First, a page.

Thursday, May 24, 2012

Winning at hide and seek in the mesopelagic

A paper published a few months ago in Current Biology serves to highlight just how amazing cephalopods (squid, cuttlefish, octopus and their kin) are. The paper concerns how two species of cephalopods (Japetella heathi an octopus and Onychoteuthis banksii a squid) have evolved to avoid predators in the dynamic light environment of the mesopelagic layer of the open ocean.

The mesopelagic layer of the ocean extends from 200 meters to 1000 meters deep. Sunlight in this zone transitions from present, but too dim for photosynthesis at the top, to totally absent at the bottom. This light transition poses a tricky problem for animals living there that want to avoid being eaten.

In the shallower parts of the mesopelagic, predators are able to detect the shadows of prey swimming overhead. Here, the best strategy for small animals to reduce the risk of being eaten is for them to be translucent. Tissues that allow light to pass through cast a weaker shadow, which means that predators have to get closer to their prey in order to see them.

In the deep dark depths, translucence is not such a good strategy. There's not enough sunlight for predators to hunt for shadows. Some predators, though, bring their own light in the form of light organs near their eyes. In the directed light of bioluminescence small imperfections in light transmission cause the light to be scattered making translucent animals much brighter than the background and easy prey.

Where some predators, like the headlight fish (Diaphus effulgens), hunt by producing their own light, it pays to be a colour that absorbs light at the same wavelengths. The vast majority of bioluminescent organisms produce light in the blue wavelengths, which is best absorbed by reds and blacks. Unsurprisingly then, most animals that occur where sunlight is absent are red or black to reduce the risk that predators will find them using biologically produced light.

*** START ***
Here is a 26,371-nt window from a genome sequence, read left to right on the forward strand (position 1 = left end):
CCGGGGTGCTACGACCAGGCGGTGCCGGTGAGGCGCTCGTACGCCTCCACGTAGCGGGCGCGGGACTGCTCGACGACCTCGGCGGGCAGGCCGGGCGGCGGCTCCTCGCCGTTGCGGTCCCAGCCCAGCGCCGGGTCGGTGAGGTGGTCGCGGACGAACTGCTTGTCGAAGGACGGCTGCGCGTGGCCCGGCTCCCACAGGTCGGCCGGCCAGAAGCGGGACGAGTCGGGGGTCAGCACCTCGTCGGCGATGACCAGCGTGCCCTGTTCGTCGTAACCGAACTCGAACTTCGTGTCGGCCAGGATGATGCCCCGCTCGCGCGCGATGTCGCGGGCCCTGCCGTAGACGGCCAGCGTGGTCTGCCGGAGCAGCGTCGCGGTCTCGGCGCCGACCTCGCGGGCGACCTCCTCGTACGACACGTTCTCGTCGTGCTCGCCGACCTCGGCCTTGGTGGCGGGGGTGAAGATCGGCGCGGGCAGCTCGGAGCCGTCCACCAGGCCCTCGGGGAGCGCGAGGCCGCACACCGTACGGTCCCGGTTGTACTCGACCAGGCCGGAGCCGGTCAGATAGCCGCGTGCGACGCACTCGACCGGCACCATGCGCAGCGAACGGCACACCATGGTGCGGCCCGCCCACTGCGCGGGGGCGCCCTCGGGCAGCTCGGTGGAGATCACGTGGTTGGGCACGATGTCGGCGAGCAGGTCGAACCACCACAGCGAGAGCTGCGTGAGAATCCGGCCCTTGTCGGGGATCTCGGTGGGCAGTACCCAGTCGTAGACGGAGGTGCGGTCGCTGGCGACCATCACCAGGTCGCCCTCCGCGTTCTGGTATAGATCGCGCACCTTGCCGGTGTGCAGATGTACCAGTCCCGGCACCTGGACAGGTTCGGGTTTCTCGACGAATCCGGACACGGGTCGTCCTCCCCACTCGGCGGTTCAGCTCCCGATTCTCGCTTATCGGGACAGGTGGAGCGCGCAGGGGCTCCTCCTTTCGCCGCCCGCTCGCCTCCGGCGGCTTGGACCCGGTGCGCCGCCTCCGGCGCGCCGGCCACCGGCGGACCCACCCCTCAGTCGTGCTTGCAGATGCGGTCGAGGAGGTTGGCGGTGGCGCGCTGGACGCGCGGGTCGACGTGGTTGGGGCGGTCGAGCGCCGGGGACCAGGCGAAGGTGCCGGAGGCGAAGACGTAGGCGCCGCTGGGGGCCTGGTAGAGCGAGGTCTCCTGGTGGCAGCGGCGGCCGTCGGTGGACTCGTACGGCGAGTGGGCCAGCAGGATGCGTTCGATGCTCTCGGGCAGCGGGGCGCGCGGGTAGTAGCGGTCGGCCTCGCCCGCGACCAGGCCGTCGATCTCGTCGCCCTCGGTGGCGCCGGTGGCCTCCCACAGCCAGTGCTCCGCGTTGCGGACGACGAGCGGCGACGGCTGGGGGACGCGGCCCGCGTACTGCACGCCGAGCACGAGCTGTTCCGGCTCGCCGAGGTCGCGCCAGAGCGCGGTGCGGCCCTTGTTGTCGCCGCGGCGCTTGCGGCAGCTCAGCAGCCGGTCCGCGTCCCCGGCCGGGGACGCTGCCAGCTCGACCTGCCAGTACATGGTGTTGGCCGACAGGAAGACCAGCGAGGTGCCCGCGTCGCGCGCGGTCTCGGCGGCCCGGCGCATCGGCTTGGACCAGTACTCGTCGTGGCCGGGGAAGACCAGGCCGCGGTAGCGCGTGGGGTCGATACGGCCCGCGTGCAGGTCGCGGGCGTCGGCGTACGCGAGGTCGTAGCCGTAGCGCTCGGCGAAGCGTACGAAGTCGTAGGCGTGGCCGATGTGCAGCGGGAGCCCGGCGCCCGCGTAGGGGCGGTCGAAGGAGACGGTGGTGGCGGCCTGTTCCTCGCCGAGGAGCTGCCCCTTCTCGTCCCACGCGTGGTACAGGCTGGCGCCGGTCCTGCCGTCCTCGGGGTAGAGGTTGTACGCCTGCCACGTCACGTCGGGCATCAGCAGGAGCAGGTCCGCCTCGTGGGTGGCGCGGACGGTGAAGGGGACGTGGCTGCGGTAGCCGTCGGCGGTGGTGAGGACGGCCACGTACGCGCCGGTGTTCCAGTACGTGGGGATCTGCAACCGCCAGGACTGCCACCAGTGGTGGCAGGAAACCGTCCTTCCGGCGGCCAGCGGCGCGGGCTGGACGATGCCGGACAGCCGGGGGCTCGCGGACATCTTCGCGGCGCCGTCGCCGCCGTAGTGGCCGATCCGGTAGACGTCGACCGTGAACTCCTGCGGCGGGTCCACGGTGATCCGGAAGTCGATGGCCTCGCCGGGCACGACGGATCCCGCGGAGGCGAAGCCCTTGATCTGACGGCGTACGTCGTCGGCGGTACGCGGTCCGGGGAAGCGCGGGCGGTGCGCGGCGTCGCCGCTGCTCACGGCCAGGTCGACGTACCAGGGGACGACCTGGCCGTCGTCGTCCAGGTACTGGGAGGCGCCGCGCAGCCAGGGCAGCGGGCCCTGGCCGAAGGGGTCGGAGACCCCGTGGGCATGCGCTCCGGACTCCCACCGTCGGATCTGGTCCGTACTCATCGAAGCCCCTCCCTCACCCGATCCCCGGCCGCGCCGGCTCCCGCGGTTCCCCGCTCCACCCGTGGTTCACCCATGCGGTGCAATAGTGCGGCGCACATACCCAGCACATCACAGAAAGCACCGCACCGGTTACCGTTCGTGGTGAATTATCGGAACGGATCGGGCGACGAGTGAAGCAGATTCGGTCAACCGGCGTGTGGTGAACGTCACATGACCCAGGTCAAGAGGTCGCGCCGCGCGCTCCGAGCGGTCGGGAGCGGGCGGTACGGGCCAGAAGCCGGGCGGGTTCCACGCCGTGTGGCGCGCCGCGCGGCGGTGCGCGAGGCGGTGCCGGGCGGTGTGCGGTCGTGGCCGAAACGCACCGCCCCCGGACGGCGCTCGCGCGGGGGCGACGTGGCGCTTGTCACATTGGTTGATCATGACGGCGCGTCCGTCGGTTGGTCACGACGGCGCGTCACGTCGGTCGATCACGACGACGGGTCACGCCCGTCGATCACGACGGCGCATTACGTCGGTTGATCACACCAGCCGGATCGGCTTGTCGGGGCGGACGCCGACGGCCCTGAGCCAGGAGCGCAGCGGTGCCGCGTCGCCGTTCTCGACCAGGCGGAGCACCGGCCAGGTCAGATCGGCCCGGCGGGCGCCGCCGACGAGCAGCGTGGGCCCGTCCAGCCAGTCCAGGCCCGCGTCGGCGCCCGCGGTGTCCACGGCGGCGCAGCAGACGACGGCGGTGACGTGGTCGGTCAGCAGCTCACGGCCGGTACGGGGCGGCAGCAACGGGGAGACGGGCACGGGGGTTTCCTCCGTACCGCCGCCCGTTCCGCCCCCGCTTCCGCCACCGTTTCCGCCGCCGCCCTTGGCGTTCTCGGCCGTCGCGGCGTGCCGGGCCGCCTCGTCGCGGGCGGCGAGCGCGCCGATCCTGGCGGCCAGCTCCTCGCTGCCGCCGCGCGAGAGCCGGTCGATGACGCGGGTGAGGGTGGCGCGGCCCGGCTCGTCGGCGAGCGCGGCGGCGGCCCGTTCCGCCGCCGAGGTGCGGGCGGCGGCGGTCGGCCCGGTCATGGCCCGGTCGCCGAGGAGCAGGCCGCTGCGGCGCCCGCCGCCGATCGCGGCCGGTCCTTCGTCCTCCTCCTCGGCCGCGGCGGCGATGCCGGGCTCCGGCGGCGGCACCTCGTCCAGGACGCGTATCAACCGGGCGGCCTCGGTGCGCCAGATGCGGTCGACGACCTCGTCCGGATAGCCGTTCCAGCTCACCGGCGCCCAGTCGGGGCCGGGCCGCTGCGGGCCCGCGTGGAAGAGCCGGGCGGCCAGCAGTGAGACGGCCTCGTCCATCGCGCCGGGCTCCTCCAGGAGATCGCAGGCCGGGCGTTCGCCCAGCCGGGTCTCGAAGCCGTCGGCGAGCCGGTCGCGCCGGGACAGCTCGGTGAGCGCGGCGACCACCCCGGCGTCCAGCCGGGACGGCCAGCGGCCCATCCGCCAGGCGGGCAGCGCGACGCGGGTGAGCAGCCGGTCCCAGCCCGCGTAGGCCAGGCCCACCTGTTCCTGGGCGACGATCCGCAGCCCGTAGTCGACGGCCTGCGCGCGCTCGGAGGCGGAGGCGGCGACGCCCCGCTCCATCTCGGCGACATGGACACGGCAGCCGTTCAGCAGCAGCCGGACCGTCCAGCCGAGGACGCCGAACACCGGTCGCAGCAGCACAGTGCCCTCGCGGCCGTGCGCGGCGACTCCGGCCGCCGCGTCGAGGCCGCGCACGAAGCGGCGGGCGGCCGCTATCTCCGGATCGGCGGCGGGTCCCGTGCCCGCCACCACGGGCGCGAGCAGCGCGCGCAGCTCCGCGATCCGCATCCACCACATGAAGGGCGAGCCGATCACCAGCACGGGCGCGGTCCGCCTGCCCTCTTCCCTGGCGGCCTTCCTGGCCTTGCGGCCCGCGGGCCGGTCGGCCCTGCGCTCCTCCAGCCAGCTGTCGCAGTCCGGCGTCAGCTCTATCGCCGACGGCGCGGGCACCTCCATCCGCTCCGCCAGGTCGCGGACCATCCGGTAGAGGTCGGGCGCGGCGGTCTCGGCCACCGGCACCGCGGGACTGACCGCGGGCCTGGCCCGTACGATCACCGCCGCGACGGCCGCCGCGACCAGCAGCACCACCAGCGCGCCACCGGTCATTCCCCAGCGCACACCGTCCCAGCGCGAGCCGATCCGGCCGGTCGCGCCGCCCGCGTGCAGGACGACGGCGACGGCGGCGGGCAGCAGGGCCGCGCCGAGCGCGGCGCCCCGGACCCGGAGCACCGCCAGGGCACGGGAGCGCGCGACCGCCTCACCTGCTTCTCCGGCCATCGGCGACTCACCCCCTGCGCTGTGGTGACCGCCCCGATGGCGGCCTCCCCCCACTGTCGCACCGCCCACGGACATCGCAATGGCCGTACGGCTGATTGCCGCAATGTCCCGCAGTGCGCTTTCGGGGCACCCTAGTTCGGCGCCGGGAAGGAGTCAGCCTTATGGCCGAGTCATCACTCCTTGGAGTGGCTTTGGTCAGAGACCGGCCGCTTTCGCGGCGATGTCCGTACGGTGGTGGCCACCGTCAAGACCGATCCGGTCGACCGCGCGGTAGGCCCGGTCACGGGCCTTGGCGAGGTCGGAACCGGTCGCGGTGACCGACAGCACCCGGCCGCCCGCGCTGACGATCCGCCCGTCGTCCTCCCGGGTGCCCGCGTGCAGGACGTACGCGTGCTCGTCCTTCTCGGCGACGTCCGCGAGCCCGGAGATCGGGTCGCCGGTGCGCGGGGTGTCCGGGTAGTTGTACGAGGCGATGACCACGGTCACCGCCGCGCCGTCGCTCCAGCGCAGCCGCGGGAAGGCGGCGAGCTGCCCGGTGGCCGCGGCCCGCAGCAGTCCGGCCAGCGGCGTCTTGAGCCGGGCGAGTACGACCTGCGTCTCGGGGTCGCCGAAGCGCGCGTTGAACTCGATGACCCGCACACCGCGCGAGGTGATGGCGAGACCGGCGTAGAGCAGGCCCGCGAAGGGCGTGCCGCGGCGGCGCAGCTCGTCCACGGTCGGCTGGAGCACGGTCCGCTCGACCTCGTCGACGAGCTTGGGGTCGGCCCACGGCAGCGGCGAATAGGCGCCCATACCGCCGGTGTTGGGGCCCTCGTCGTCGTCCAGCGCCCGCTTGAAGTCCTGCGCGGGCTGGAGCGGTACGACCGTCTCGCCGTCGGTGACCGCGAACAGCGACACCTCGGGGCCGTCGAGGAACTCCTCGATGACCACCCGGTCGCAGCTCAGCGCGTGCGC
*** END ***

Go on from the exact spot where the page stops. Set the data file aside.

But, some animals, like our two species of cephalopod, range over most of the mesopelagic and encounter a wide variety of light environments. High on the wish list for such animals would be the ability to become translucent in diffuse sunlight and red in directed bioluminescent light. And it turns out that this is exactly what J. heathi and O. banksii can do.

Like most cephalopods, J. heathi and O. banksii have pigment containing cells in their epidermis, known as chromatophores. Cephalopods are able to rapidly change colour by expanding the size of the chromatophores. When muscles attached to a chromatophore contract, the pigment containing sac inside stretches out into a flat disc, which increases the visible area of pigment by about 50 times.

A diagram showing the structure of a cephalopod chromatophore and the arrangement of the associated muscle and nerve cells (image: Richard Young)
Most of the time J. heathi and O. banksii are translucent, but when they are exposed to blue light, like that produced by bioluminescent organs, they rapidly change colour to red. Neither strategy is complete; the chromatophores reduce translucence even when contracted and they are not numerous enough to allow them to become totally red. Thus, I would guess that these cephalopods are at a disadvantage relative to organisms that specialize in being red or translucent. But, in contrast to the these cephalopods, such specialists would be limited in the light environments that they could use.

The translucent and red forms of J. heathi (left) and O. banksii (right). Note that neither the translucent nor the red strategy are complete (image constructed from figures in the paper)

Interestingly, the images seem to suggest that J. heathi, which has the deeper distribution, is more able to produce the red colouration that is advantageous where predators hunt using bioluminescence. The authors, however, do not test or discuss this possibility. In the article they do briefly mention that older J. heathi are more common at deeper depths and have greater chromatophore coverage. So, the apparent difference in chromatophore coverage between the two species could be a consequence of either age or depth distribution differences, or perhaps both.

Zylinski, S., & Johnsen, S. (2011). Mesopelagic cephalopods switch between transparency and pigmentation to optimize camouflage in the deep Current Biology, 21 (22), 1937-1941 DOI: 10.1016/j.cub.2011.10.014

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